Pitts added, “By definition — cemeteries are rare, Stonehenge exceptional — anyone buried at Stonehenge is likely to have been special in some way: high status families, possessors of special skills or knowledge, ritual or political leaders.”
The recent excavation focused on what is known as Aubrey Hole 7, one of 56 chalk pits dug just outside of the stone circle and dating to the earliest phases of Stonehenge in the late fourth and early third millennium B.C.
Christie Willis of the University College London Institute of Archaeology worked on the project and confirmed that the remains of at least 14 females and nine males — all young adults or older — were found at the site. A barrage of high tech analysis techniques, such as CT scanning, was needed to study the remains, given that the individuals had been cremated.
Radiocarbon dating and other analysis of all known burials at Stonehenge reveal that they took place in several episodes from about 3100 B.C. to at least 2140 B.C. Long bone pins, thought to be hair pins, as well as a mace head made out of gneiss — a striped stone associated with transformation — have also been excavated at Stonehenge.
As for why no children’s remains were found during this latest excavation, both Willis and Pitts believe that such corpses must have been treated differently. Pitts suspects that infants and children were also cremated, but that their ashes were scattered in the nearby river Avon.
“There is a common association between late Neolithic religious centers and the sources or upper reaches of significant rivers,” he explained.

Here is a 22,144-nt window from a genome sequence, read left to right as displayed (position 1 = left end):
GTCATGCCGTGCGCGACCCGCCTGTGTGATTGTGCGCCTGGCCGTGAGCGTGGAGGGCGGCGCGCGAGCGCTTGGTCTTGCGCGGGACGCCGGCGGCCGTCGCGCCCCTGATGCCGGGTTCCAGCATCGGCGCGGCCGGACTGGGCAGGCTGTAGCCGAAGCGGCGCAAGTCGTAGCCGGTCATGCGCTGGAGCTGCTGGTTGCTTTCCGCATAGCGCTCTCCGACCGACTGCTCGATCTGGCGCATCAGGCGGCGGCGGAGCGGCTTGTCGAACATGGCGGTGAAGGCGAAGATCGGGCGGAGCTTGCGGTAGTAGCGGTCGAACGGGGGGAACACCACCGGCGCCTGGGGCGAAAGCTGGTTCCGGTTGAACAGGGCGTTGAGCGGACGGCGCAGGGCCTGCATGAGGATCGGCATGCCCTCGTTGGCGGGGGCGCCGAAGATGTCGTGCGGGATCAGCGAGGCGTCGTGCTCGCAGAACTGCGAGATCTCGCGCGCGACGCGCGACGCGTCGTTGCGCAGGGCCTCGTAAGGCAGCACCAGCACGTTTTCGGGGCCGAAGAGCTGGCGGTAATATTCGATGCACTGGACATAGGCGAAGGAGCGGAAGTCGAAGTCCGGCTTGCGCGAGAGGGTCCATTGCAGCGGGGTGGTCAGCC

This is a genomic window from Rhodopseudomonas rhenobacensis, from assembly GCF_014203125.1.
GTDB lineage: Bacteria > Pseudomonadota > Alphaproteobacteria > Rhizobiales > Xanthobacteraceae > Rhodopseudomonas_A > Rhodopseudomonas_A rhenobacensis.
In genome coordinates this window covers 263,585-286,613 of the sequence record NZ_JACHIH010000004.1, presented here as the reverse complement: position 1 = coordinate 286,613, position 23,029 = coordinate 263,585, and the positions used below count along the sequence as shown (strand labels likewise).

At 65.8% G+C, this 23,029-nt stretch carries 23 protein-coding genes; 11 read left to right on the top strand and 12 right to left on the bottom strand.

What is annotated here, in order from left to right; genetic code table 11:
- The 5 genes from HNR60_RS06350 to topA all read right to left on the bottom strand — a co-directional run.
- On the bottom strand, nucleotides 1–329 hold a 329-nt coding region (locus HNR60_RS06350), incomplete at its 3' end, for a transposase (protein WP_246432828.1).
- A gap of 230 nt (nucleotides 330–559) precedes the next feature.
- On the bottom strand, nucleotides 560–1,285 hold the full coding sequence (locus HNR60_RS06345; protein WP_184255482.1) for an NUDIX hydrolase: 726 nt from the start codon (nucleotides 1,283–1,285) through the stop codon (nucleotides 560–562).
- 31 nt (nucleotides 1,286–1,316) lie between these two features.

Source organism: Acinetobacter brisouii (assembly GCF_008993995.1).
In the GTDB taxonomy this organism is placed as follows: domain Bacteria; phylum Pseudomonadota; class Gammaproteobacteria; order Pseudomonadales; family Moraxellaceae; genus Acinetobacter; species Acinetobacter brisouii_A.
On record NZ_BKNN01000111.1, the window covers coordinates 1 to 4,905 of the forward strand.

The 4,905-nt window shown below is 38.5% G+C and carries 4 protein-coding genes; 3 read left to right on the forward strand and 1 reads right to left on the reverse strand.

Stonehenge’s location is also important because prior U.K. burial sites, which were often large mounds containing stone and timber chambers, tended to be erected on hilltops or other high ground, far away from where people lived.
While Stonehenge was also set apart from housing, it and other later cremation cemeteries tended to be on lower ground near rivers that locals must have frequented.
Pitts said this placement is “perhaps in line with a move from a focus on male lineage and hierarchy to both genders and family or class. This reflects a parallel shift from markers of territory and land (via the barrows) to commemorations of communities.”
As for the culture(s) represented by Stonehenge, Willis said the monument was built about 1,000 years after agriculture arrived from the Middle East. The people had wheat, barley, cattle, pigs, sheep and goats, but no horses yet. They did not yet use wheels, but had well-crafted stone tools. Metalworking spread to Britain at around 2400 B.C., which was well after the early stages of Stonehenge construction.
Stonehenge, now a World Heritage Site, radiates timeless beauty and achievement, but it seems women’s status proved to be more ephemeral.
Willis said that the role of women in society “probably declined again towards the 3rd millennium B.C…both archaeological and historical evidence has shown that women’s status has gone up and down quite noticeably at different times in the past.”
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Some of the stones used to create Stonehenge may well have been first erected in Wales, a new study has suggested.